Come with me, and let’s explore the everlasting fantasy football confusion that is the St. Louis Rams backfield, courtesy of Jeff Fisher’s sorcery. Hop aboard the Zac Stacy hype train at your own peril.

The Stacy train has been an overcrowded place throughout the offseason, with the fifth-round pick whispered about as this year’s Alfred Morris, the running back who was selected in the sixth round last spring before emerging from the preseason pile of steaming mediocrity the Redskins had at the position, and then finishing as the league’s second best rusher with 1,613 yards and 13 touchdowns.

What made for especially great fun was that if your league drafted in early August before the ‘Skins backfield situation sorted itself out, Morris may have been available late as he still battled with Roy Helu and Evan Royster. Stacy will be that guy again this year early in the process, but his competition is much more…well, not horrible.

Pead will sit out the Rams’ first game after he violated the league’s substance abuse policy, giving Stacy and Daryl Richardson an early-season opportunity. But there’s still a lot of mud here, with clarity a foreign concept. Pead’s absence will be brief, and he was a second-round pick last spring because there’s an obvious belief that he has second-round talent. At 5’10″, he’s a little smaller, but the open field speed he showed throughout his four collegiate years at Cincinnati when he averaged 6.0 yards per carry bring the sort of burst that the departed Steven Jackson was lacking.

But Richardson is nearly the exact same kind of runner, and he’s now spent a season being held in a much higher regard by the Rams coaching staff after platooning with Jackson. He’s small, shifty, and explosive too (and he’s also 5’10″), a combination which led to 4.8 yards per carry in 2012, and three runs of 30 yards or more (highlighted by a 53 yarder in Week 2). He was also capable as a receiver, recording two chunky +20 yard plays through the air.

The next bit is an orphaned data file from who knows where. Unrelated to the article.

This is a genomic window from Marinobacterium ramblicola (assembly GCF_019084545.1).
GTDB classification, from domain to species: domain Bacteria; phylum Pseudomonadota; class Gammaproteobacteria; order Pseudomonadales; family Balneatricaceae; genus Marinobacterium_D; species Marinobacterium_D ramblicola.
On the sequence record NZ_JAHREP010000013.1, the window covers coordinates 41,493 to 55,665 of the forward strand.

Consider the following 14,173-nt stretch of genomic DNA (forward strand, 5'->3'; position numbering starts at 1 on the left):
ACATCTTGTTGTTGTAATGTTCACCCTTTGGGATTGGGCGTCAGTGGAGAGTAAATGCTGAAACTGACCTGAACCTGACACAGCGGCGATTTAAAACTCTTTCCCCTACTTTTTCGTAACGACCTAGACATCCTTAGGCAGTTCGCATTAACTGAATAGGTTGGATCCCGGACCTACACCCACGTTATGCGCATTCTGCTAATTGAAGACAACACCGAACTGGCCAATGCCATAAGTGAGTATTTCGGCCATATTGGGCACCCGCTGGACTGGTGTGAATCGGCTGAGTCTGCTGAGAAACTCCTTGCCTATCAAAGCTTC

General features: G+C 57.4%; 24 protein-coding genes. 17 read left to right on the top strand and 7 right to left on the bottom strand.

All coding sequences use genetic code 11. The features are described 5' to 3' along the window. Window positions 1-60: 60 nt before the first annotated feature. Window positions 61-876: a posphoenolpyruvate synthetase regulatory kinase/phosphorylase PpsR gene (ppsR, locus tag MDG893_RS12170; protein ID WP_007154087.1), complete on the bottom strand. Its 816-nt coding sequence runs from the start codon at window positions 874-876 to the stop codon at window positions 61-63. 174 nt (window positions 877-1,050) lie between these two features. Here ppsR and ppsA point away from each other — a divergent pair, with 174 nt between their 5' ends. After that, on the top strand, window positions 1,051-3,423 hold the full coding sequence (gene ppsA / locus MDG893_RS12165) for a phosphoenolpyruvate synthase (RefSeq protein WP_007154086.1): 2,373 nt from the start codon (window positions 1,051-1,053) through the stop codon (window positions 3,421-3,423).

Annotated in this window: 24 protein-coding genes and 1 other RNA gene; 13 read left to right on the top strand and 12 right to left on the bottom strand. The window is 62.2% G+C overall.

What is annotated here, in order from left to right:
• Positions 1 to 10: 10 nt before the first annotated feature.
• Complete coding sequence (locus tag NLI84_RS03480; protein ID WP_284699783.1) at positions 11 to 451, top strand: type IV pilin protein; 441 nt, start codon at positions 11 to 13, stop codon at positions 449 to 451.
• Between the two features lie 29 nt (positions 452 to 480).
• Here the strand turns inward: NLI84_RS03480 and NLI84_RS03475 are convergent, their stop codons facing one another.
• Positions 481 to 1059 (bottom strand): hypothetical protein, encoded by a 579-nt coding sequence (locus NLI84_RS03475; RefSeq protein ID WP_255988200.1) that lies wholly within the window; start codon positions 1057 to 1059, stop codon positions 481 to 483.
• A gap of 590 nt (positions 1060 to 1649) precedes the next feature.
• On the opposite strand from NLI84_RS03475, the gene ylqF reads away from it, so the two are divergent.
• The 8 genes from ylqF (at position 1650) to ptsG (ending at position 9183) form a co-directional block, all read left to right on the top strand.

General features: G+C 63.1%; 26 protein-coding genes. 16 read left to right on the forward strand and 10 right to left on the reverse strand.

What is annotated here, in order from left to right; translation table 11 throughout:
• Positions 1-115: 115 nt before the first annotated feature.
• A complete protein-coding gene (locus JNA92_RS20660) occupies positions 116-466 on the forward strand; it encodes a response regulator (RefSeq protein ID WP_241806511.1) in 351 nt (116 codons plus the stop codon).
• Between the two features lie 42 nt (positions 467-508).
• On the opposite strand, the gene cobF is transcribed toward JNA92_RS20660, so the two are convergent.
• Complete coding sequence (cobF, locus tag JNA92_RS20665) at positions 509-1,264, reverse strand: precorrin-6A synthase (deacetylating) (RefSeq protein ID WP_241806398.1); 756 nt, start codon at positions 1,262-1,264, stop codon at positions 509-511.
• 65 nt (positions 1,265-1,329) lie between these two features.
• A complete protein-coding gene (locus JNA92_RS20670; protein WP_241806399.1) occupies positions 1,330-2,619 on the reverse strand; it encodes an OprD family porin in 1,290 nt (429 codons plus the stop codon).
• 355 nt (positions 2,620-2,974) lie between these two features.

If we ended our story here, there would already be a potentially dynamic backfield with a lot of pass catching potential for an offense that’s just loaded up on targets through the draft and free agency (Jared Cook, Tavon Austin, and Stedman Bailey were added, while Brian Quick and Chris Givens will continue to develop). But Stacy complicates matters, making this a three-way dead heat to be the top back in an ideal situation to post RB2 production consistently.

Right now, there’s little clarity to be had, with Pead’s suspension giving Stacy and Richardson a marginal advantage. The lack of direction and overall confusion can be seen in the current ADPs of the three Rams running backs. At Fantasy Football Calculator, Richardson leads by a wide margin (ADP: 74.6), but then Stacy (103.6) is followed closely by Pead (111.7). However, over at Fantasypros the cluster is much closer, and it’s led by Stacy (100), then Richardson (102), and Pead (117).

If a three-way battle continues late into camp, those close values are setting up a scenario where at least one of the three could fall into ideal late-round flier territory. Despite the perceived speed of the Stacy hype train now, Richardson could easily come off the board first in most leagues simply due to conservative thinking. We know and have seen him do at least, well, something, while Pead and Stacy will remain mysteries outside of scattered presason action.

But after that, you’ll be left to either choose between either a suspended player who could be left behind quickly if a hot hand emerges in Week 1 in Pead, or Stacy, who’s contrasting running style with more straight line power (Stacy is about 20 pounds heavier than both Pead and Richardson) is better suited to be featured in a platoon. And more importantly, to be handed goal-line carries after he had 24 touchdowns over his final two seasons at Vanderbilt, along with 2,334 rushing yards.

Right now, though, there’s a whole lot of uncertainty, with a whole lot of guessing going on. This is usually when I’d close by saying something about this being an example of why we wait to hold drafts until late August, but I’m not so sure we’ll have much more clarity even by then.

Here’s what I can be reasonably certain about: one of the three will rise and be bought far too soon, while another will fall and provide great value. That’s why if I’m picking a late-round Morris type now — still about six weeks away from training camp — it’s Stacy.